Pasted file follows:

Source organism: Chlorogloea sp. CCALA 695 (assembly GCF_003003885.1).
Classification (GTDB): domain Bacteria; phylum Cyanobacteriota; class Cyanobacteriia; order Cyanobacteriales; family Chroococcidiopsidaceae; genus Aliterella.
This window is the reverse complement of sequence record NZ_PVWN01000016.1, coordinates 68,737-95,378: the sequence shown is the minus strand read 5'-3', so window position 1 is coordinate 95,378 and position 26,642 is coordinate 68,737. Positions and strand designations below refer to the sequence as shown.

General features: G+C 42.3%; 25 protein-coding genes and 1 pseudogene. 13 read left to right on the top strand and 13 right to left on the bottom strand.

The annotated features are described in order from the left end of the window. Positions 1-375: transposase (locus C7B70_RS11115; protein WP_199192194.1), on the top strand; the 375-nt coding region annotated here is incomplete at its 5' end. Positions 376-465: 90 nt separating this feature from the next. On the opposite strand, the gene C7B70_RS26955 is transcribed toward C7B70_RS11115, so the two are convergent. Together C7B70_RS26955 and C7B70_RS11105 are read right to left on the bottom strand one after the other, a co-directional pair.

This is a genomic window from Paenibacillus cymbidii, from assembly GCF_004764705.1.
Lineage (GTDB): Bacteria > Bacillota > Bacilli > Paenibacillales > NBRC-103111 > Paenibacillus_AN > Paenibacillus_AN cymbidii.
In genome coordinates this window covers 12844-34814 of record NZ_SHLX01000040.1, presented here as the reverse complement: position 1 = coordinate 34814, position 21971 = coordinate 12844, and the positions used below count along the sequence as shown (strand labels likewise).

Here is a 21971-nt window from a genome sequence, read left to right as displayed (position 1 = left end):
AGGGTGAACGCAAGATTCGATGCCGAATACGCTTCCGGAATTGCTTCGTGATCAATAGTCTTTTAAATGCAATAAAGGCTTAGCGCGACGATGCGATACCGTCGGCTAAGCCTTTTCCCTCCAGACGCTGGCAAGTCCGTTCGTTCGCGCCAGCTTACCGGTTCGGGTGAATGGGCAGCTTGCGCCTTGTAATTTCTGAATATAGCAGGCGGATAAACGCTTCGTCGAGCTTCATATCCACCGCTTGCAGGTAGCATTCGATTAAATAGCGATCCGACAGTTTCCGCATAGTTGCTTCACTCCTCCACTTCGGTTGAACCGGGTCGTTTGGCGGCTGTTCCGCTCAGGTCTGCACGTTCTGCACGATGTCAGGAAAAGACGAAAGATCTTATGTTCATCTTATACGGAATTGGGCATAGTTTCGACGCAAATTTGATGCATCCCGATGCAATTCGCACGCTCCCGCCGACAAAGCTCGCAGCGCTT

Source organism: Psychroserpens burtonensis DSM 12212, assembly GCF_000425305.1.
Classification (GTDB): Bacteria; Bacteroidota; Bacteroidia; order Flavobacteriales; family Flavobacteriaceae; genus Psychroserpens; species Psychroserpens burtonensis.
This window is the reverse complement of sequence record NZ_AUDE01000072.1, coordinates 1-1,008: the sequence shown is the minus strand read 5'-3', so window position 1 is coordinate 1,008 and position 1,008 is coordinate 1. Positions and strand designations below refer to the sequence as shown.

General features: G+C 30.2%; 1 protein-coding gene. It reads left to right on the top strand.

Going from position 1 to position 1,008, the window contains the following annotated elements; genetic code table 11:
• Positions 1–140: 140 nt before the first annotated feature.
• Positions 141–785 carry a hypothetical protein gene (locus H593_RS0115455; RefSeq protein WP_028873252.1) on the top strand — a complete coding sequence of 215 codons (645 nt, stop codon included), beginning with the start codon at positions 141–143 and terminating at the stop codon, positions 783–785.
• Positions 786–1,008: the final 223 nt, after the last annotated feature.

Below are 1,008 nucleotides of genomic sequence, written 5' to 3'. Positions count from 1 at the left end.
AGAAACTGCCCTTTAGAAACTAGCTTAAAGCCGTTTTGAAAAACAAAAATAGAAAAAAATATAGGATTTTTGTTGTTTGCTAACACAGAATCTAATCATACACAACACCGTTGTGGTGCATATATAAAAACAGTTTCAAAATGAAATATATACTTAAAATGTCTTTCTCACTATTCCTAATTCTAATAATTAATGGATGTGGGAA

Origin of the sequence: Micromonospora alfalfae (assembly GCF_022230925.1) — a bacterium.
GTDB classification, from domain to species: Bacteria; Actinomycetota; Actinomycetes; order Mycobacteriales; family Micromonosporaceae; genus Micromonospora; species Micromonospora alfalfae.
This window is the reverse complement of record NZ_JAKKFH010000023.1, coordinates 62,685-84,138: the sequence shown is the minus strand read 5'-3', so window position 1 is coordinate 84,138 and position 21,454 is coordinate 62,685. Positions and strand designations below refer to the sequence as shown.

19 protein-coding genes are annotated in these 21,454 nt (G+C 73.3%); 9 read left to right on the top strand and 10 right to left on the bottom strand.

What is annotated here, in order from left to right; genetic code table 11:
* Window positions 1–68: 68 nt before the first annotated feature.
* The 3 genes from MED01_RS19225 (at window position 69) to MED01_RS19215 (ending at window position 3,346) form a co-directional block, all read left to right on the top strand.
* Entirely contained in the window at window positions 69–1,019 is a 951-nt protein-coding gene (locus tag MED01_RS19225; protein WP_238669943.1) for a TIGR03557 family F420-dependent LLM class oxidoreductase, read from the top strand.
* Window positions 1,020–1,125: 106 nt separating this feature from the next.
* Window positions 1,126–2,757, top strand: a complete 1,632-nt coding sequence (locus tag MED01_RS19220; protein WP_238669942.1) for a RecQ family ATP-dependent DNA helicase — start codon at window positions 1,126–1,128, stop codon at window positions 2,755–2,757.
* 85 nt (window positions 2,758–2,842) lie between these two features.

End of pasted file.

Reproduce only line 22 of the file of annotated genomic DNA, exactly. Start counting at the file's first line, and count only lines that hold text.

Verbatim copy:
GTDB classification, from domain to species: Bacteria; Actinomycetota; Actinomycetes; order Mycobacteriales; family Micromonosporaceae; genus Micromonospora; species Micromonospora alfalfae.